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Ex 86, #9

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Ex 86, #9

Postby jsc01 » Wed Jan 14, 2004 6:12 pm

I have a question about number 9. We are to translate "The Roman people give money to the good sailors".

I translated this as Populus Romanus pecuniam nautis bonis dant.

The answer key agrees with my translations except it uses dat (singular) instead of dant (plural). What should be used here for the verb "give", singular or plural? I guess I feel that people is the plural of person and people is the object of the verb give in this sentence.

Can someone explain this to me? One would say "The people are giving money", not "The people is giving money". I am I wrong or is the key?

Thanks
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Postby benissimus » Wed Jan 14, 2004 6:32 pm

Populus is strictly speaking, a nominative singular and should take dat. There is however a plural used with singular nouns when referring to a collective, but I am not sure if this would be the case. So, the answer key is correct, but you may also be correct. I do hope someone else knows the answer.
flebile nescio quid queritur lyra, flebile lingua murmurat exanimis, respondent flebile ripae
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Postby ingrid70 » Wed Jan 14, 2004 6:45 pm

Populus is singular (2nd declension ending in -us), therefore, the verb should be singular too.

There is something called 'constructio ad sententiam' or 'synesis' where a collective (singular) noun gets a plural number (see Allen and Greenough 286b), but I don't know how common that is. So I would use the singular in a beginners exercise book :).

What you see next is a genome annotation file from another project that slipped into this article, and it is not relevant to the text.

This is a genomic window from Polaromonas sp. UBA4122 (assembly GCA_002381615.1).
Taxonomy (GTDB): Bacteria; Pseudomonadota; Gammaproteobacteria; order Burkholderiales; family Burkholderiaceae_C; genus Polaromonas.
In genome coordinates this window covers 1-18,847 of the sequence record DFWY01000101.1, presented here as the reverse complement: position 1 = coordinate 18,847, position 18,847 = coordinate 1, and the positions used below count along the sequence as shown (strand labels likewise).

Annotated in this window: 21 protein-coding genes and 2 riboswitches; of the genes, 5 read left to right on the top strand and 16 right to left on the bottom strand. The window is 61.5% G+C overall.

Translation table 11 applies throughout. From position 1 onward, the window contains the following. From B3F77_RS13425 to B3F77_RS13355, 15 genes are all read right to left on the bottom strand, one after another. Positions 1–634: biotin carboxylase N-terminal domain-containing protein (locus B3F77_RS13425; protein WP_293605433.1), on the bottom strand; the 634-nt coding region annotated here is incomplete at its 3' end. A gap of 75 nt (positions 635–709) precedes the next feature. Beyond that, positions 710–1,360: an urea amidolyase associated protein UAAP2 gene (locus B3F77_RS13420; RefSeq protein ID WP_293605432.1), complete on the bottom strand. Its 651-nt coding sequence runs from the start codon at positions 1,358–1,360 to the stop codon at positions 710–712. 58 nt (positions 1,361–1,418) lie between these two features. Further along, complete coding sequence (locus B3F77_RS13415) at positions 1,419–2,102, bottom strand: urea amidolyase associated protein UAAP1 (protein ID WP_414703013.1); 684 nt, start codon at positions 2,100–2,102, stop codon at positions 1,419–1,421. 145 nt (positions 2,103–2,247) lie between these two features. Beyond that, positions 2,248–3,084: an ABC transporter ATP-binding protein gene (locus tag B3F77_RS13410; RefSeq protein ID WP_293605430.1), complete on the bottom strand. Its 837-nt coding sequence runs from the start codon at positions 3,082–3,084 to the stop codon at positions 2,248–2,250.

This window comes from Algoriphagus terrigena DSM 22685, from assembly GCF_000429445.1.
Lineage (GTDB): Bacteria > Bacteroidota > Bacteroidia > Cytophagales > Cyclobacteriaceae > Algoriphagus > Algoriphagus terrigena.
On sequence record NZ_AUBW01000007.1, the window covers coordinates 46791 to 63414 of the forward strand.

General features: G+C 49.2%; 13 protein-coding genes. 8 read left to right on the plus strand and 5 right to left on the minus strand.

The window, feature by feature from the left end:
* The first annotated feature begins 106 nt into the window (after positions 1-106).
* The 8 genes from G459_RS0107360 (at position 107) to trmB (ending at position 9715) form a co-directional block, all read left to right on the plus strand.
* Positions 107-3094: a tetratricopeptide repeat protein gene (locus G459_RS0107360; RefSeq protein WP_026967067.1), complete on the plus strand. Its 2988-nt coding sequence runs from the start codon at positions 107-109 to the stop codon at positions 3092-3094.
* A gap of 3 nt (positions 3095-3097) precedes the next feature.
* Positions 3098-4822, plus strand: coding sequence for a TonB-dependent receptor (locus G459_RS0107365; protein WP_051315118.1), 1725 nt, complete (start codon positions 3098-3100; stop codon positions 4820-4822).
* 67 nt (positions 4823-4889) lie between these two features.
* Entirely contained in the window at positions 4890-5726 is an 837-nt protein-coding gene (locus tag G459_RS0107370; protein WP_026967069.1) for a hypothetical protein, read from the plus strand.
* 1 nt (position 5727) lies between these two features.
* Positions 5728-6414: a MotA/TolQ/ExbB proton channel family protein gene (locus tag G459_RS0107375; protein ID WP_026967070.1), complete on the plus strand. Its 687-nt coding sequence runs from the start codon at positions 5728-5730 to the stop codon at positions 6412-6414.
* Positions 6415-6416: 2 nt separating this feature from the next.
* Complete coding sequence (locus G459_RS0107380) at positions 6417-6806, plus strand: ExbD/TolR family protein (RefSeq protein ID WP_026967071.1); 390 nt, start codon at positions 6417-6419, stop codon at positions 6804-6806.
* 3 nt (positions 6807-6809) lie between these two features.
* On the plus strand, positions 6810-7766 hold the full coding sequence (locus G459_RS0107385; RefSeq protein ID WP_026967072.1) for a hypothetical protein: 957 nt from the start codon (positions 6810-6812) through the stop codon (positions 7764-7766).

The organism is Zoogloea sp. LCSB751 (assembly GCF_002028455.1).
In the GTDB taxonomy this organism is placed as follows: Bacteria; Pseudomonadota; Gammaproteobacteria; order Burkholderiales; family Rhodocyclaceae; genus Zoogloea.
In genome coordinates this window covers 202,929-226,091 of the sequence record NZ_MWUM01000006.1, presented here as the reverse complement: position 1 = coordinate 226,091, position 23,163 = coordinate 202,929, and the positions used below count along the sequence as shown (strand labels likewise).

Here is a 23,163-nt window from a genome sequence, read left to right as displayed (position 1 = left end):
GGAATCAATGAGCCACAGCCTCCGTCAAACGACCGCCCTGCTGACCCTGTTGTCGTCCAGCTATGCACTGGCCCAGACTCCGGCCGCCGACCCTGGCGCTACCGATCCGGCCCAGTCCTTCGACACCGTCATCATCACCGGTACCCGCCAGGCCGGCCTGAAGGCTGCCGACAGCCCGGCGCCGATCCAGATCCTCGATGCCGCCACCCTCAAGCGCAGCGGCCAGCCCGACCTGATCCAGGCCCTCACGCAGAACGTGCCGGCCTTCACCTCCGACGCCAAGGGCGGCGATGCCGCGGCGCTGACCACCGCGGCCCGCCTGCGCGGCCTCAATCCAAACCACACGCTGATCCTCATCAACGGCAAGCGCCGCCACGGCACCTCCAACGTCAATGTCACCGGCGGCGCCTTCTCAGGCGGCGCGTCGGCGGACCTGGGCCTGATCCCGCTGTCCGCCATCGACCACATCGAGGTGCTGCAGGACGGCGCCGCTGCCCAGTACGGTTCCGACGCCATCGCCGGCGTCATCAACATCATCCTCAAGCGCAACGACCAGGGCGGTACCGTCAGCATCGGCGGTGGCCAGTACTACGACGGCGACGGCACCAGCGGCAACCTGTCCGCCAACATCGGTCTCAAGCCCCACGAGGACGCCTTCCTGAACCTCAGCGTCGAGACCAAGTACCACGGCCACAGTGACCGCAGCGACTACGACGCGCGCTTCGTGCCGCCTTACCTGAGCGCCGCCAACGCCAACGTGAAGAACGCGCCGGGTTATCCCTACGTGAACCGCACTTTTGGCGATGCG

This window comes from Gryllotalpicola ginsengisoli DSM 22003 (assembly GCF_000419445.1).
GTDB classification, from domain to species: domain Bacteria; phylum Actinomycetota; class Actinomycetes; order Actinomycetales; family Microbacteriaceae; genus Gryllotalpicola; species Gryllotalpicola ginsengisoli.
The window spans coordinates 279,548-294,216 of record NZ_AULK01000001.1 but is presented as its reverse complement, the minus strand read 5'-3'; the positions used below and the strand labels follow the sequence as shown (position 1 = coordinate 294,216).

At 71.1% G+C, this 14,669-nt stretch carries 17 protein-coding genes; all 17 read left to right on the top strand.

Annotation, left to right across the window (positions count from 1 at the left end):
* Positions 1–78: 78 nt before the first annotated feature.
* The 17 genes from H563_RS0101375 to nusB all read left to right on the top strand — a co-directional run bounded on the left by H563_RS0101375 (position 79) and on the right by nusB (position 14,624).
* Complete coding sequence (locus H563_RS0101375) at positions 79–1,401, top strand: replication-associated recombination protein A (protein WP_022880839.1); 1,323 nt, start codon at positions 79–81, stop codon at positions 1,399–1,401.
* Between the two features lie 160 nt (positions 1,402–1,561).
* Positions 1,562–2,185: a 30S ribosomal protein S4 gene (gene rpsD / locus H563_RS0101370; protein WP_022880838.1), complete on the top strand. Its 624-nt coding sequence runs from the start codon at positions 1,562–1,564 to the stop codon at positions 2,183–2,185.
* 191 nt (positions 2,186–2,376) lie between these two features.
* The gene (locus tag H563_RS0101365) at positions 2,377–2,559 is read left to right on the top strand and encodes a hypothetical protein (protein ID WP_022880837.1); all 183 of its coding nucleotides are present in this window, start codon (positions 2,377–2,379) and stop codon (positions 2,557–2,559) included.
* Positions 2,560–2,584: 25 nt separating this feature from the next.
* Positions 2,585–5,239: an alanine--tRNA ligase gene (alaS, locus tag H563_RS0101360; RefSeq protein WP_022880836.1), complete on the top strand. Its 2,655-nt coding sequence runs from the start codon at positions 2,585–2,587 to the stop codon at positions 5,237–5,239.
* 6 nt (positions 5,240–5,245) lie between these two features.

By the way, in Dutch, the word for people, 'volk', takes a singular verb. In fact, in my English grammar, people is mentioned particularly as a word that looks singular but acts as a plural. So maybe it's English that's acting funny here :).

Hope this helps
Ingrid (who's always hoping for comments on the key :).
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Postby benissimus » Wed Jan 14, 2004 7:18 pm

People is actually a singular noun that usually takes a plural verb (weird). Contrary to popular opinion, it is not the plural of person, since both "people" and "person" can be turned into their own plurals by adding an S. In fact, the word "people" comes from the Latin populus and "person" comes from the entirely separate word persona.
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Postby jsc01 » Thu Jan 15, 2004 5:16 pm

In fact, in my English grammar, people is mentioned particularly as a word that looks singular but acts as a plural. So maybe it's English that's acting funny here
That I can believe. It seems English doesn't always act too logically.

Contrary to popular opinion, it is not the plural of person, since both "people" and "person" can be turned into their own plurals by adding an S. In fact, the word "people" comes from the Latin populus and "person" comes from the entirely separate word persona.
I did not know that.

Thanks for clarification and information. You run into some interesting stuff studying Latin.
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Postby Episcopus » Thu Jan 15, 2004 5:17 pm

Ah...yes...and we're but at the beginning... :shock:
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